Here the chicken has been grilled over charcoal. We notice the difference in texture immediately, quite lean and chewy but markedly stronger in flavour.
Onsen egg on rice
Taking a cue from other diners, we asked for an onsen egg on our rice. It's a extra 70 yen, or less than a dollar, but worth it for that gooey blanket of rich egg yolk.
Preparing our black chicken sashimi
We also order the black chicken sashimi, a bewildering thought for most Westerners, but a dish that's not uncommon in Japan.
Kuro satsuma-dori torisashi
Black chicken sashimi
It does look a little intimidating at first, but I'm reassured by the Japanese obsession with hygiene, and the fact that chicken sashimi is always from a chicken slaughtered that morning.
The first mouthful is irrefutably raw. Soft and squishy with a chewy layer of fat and skin across the top. It's a bewildering sensation, and one that threatens the sensible side of your brain. "This is raw chicken. You'll get salmonella. You shouldn't be eating this!" it yells.
But the jaws plough on, and while your brain processes everything, it starts to appreciate an alluring freshness about it, like the difference between cooked and raw salmon. You can taste a faint hint of sweetness in the flesh, and notice the gentle chew of the chicken flesh.
On the side is a sweet soy and vinegar dressing, along with raw onions, shallots and a dollop of raw minced garlic.
Tagiruba by night
Sakurajima Cherry Island, an active volcano
We didn't have much time in Kagoshima, but we did catch the train down to Sakurajima, or Cherry Island, an active composite volcano. The volcano has regular mild eruptions. It had erupted that morning, making the skies hazy with ash. The last major eruption was in 1914, killing 60 people and destroying 3,000 homes. Originally a volcano island, the spray of molten lava continued for so long that the river of lava cooled into a land mass that turned that island into a peninsula connected to Kyushu.
Today residents regularly endure volcanic ash, and often carry hardhats, umbrellas and masks for protection.
Giant Yakult drinks make me happy
We didn't notice any volcanic ash in the air from where we were standing, but we did zero in on the giant Yakult drinks in the vending machine at the station. Forget those tiny bottles of Yakult. This baby was 500 millilitres of probiotic happiness.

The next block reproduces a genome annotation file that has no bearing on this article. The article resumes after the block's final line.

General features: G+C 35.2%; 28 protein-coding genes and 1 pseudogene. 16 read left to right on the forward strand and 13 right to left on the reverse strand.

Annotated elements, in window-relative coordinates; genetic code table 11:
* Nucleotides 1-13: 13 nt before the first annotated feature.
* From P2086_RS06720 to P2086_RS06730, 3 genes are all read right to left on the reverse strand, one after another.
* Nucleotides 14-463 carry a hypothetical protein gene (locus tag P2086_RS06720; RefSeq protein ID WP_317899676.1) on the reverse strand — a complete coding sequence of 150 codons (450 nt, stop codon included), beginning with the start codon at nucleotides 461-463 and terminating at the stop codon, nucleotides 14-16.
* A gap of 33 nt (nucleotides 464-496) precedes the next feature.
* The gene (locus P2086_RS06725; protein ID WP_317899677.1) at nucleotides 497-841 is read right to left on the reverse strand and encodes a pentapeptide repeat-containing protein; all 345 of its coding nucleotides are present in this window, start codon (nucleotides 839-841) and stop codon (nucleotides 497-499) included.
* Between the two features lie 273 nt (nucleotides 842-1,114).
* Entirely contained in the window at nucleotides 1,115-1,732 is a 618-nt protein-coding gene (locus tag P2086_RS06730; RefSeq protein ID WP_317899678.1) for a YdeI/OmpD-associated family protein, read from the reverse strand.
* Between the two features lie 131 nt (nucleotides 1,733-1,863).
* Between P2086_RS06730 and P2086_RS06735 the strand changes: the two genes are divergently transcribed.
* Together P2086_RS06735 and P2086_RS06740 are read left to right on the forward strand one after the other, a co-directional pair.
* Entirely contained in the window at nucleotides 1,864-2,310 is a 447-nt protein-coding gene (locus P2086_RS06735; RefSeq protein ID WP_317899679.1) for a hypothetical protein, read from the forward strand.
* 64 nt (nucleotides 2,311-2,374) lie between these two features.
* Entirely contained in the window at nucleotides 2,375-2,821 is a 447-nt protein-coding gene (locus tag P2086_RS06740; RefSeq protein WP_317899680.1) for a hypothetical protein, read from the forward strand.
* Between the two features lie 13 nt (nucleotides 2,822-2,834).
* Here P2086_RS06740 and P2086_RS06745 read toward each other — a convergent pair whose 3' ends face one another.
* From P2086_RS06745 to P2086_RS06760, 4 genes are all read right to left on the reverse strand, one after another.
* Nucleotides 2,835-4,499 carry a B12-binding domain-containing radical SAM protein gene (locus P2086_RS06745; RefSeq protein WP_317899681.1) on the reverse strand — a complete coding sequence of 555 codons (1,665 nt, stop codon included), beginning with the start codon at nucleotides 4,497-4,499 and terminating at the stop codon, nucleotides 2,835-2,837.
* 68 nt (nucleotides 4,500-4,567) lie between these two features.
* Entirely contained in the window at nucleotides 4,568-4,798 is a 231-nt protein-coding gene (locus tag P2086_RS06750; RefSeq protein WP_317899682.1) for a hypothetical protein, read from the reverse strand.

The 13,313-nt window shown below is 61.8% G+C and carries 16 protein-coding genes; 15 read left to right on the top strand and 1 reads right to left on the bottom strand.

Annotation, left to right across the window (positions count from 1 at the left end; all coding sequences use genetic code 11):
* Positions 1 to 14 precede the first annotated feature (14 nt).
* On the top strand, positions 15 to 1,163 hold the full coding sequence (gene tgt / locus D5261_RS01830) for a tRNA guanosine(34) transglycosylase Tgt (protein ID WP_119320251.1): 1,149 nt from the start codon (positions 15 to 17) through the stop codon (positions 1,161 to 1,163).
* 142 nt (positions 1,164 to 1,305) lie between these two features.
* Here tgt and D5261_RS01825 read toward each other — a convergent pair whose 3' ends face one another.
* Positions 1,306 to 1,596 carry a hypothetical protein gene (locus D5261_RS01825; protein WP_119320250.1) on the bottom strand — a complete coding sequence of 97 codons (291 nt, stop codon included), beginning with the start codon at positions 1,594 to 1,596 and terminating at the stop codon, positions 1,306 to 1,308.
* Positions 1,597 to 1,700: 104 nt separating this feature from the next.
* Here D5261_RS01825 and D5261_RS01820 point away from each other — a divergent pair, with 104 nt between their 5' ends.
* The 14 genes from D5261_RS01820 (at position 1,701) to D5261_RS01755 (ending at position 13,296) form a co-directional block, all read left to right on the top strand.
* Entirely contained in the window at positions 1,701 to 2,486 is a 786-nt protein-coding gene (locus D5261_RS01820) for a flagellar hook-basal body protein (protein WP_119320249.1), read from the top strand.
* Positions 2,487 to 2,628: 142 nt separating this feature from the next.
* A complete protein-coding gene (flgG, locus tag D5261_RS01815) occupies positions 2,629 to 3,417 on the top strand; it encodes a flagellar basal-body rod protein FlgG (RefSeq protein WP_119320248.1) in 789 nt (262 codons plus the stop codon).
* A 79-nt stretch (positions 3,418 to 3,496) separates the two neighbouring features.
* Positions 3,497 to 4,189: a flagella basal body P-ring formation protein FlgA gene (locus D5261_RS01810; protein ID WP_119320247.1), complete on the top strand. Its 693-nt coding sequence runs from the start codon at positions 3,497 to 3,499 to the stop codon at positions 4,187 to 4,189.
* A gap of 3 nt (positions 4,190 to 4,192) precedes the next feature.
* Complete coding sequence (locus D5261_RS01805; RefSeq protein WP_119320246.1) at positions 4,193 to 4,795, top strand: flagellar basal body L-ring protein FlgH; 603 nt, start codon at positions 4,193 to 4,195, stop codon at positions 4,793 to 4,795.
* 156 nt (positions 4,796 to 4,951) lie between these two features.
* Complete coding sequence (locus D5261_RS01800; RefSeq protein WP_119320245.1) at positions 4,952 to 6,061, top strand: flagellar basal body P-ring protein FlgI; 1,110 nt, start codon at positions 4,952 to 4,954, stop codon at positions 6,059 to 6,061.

Kagoshima Morning Markets
Grocery store at the morning market
Unfortunately the major market, Asa Ichi, was closed on the one morning we were there (they're open Monday to Saturday only) but we wandered around until we found a local morning market, a small nest of shops covering 1.5 blocks.
Sweet potatoes, a specialty of Kagoshima
Kagoshima is known as "the land of sweet potato", producing more sweet potatoes than anywhere else in Japan.
It was barely 7am but there were quite a few locals out and about doing their shopping for the day.
Japanese buffet breakfast at our hotel
The early start means we really can do the hotel buffet breakfast justice, a smorgasboard of rice, pickles, miso soup, meatballs, vegetables and shredded cabbage. The fresh butter in a sachet squeezes out perfectly onto the super thick slices of toast.
And yes, I can reassure you, there was no ill effect after the sashimi chicken. Would I do it again? Only in Japan.
>> Read the next Japan 2015 post: Hakata exam ramen
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Japan 2015: Toyama > Kanazawa > Nagano > Kyoto > Nara > Osaka > Kobe > Kagoshima > Hakata > Hiroshima and Miyajima Island > Sapporo > Otaru > Hakodate > Tokyo
Kagomma Furusato Yataimura
6-4 Chuo-ku, Kagoshima City, Kagoshima, Japan
Tel: +81 (099) 255 1588
Shop 1 - Kurobuta Alley
Open daily 11.30am-2pm and 5.30pm-12am
Shop 20 - Tagiruba
Open daily 11.30am-2pm and 5pm-1am
Shop 24 - Satsuma Grill
Open daily 5pm-12am
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8/03/2015 01:12:00 am